William Faulkner, the South's best writer, said it best: "The past isn't dead. It isn't even past."
More than 60 years after former heavyweight boxing champ Jack Johnson was pronounced dead at St. Agnes Hospital in Raleigh after a car crash, he and it are back in the news. Sen. John McCain and Rep. Peter King of New York introduced a bill last week seeking a presidential pardon of Johnson's conviction under the Mann Act, a nonsensical law passed because of him to prohibit men – OK, him – from traveling across state lines to have sex with women. The pardon would begin to rehabilitate the image of one of the most fascinating, reviled Americans to ever live and a hero of mine.
St. Agnes Hospital, reportedly the only hospital that would treat Johnson, is on the verge – one hopes – of its own rehabilitation. After it has sat on the edge of the St. Augustine's College campus for decades, like a stone carcass that's been picked bare, efforts are under way, yet again, to breathe life into the building. For decades, everybody who was anybody in black Raleigh was born there, as was anybody who was nobody.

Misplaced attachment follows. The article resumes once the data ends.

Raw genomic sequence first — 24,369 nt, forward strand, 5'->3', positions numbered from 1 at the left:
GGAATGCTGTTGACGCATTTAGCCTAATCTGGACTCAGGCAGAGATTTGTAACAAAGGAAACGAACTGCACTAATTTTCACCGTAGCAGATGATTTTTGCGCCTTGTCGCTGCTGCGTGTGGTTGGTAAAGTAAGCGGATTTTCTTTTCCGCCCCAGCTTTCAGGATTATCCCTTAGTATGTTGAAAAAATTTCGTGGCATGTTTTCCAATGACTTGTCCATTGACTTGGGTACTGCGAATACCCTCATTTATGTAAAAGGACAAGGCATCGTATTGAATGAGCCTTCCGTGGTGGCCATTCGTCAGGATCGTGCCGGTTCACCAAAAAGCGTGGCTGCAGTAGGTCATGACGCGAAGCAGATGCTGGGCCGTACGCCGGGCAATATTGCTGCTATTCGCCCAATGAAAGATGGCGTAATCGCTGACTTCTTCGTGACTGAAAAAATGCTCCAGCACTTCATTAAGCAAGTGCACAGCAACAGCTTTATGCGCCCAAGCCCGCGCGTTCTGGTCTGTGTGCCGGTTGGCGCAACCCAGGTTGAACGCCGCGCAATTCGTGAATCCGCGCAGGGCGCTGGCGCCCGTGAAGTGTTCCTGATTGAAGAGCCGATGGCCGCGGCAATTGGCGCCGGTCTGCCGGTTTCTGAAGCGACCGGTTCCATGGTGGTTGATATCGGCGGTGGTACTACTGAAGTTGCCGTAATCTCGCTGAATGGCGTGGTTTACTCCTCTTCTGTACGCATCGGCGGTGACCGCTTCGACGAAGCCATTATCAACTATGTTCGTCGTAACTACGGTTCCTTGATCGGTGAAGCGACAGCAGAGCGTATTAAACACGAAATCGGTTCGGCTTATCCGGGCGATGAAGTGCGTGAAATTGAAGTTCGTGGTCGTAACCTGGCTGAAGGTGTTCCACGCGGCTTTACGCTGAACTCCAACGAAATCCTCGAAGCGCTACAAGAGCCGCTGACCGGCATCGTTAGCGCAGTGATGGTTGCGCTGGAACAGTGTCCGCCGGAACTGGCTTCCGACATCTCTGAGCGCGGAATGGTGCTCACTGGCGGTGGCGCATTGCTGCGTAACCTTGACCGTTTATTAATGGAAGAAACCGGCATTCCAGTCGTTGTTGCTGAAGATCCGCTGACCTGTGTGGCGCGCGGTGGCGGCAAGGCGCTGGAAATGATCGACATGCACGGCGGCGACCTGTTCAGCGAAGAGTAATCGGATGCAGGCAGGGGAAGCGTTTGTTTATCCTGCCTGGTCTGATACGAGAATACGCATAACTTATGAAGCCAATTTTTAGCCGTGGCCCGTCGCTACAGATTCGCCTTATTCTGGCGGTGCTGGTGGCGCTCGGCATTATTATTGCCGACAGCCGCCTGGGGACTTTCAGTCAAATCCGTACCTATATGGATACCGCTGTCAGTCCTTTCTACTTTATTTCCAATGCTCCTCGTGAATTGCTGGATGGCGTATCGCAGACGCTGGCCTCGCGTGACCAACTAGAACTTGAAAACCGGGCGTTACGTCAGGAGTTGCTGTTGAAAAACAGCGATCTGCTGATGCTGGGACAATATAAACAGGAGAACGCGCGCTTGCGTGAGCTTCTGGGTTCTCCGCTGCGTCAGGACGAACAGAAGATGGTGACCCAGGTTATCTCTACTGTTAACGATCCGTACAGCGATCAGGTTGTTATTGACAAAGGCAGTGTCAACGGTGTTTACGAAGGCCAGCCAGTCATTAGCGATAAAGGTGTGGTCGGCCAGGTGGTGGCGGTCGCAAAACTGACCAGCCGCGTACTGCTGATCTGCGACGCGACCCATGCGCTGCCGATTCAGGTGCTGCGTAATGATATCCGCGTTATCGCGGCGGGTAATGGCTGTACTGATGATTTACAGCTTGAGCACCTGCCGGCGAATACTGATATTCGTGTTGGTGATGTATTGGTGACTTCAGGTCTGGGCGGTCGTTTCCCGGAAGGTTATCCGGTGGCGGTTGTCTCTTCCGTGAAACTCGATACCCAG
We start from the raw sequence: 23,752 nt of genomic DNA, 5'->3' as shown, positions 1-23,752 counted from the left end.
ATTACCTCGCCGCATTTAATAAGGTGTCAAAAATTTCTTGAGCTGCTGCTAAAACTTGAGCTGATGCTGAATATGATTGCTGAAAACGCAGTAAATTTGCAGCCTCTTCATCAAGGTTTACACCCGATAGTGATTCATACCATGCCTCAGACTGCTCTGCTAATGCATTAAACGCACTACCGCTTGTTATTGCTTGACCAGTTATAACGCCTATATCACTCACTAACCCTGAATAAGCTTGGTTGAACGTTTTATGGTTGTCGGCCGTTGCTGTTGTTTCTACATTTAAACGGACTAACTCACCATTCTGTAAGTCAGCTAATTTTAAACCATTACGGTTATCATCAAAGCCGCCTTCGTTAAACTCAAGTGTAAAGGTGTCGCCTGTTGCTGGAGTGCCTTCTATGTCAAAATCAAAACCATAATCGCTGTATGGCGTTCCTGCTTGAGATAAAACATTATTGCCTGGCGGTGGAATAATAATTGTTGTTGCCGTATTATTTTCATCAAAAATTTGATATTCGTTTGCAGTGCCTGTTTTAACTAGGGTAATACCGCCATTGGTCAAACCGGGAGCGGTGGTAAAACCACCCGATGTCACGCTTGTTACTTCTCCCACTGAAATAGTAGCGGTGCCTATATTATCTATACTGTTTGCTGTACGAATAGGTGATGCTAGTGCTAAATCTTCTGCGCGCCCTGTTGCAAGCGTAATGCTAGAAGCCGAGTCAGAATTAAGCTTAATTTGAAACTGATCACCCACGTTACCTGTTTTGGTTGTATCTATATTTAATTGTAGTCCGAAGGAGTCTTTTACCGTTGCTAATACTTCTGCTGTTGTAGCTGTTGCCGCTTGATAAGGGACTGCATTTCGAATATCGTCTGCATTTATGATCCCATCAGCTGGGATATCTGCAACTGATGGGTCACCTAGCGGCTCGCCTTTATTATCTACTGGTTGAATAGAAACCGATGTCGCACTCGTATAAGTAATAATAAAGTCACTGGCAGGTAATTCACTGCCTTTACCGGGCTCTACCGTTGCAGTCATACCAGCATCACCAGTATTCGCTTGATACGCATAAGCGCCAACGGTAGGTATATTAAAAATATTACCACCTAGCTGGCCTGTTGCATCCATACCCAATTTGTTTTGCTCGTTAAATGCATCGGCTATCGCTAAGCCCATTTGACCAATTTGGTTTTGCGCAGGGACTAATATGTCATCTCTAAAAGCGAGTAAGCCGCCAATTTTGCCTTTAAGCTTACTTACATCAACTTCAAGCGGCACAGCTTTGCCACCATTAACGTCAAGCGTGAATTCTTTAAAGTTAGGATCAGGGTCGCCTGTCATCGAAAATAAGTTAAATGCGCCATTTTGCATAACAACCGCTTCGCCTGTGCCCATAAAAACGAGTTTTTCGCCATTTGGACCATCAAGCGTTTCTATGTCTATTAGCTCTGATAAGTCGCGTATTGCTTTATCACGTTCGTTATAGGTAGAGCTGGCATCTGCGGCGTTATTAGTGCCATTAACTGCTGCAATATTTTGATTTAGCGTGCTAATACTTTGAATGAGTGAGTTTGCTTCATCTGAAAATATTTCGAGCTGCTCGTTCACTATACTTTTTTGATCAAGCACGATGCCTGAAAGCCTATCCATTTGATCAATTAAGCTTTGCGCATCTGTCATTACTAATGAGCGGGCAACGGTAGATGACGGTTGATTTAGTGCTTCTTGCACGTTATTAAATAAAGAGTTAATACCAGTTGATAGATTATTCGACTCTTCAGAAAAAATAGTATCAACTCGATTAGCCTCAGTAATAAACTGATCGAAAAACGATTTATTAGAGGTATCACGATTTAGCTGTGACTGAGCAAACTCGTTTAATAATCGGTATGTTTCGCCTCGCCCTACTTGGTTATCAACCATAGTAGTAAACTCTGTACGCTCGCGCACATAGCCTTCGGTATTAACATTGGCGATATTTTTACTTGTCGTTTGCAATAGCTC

The hospital is most renowned, though, for the man who died there. I've spent hours over the years parked in front of the building, gazing at it in an attempt to get inspiration for a Jack Johnson play I'm writing.
Johnson died June 10, 1946, after a car crash on Old U.S. 1 in Franklinton. He had, reportedly, just been denied service at a whites-only restaurant there and angrily sped away. It's never been determined whether he was denied admittance to other hospitals because of his race, but by the time he reached St. Agnes, he was too far gone. The next day, The News & Observer reported, the attending physician said Johnson, 68, died of "internal injuries and shock."
That's ironic, because Johnson spent much of his life shocking the country.
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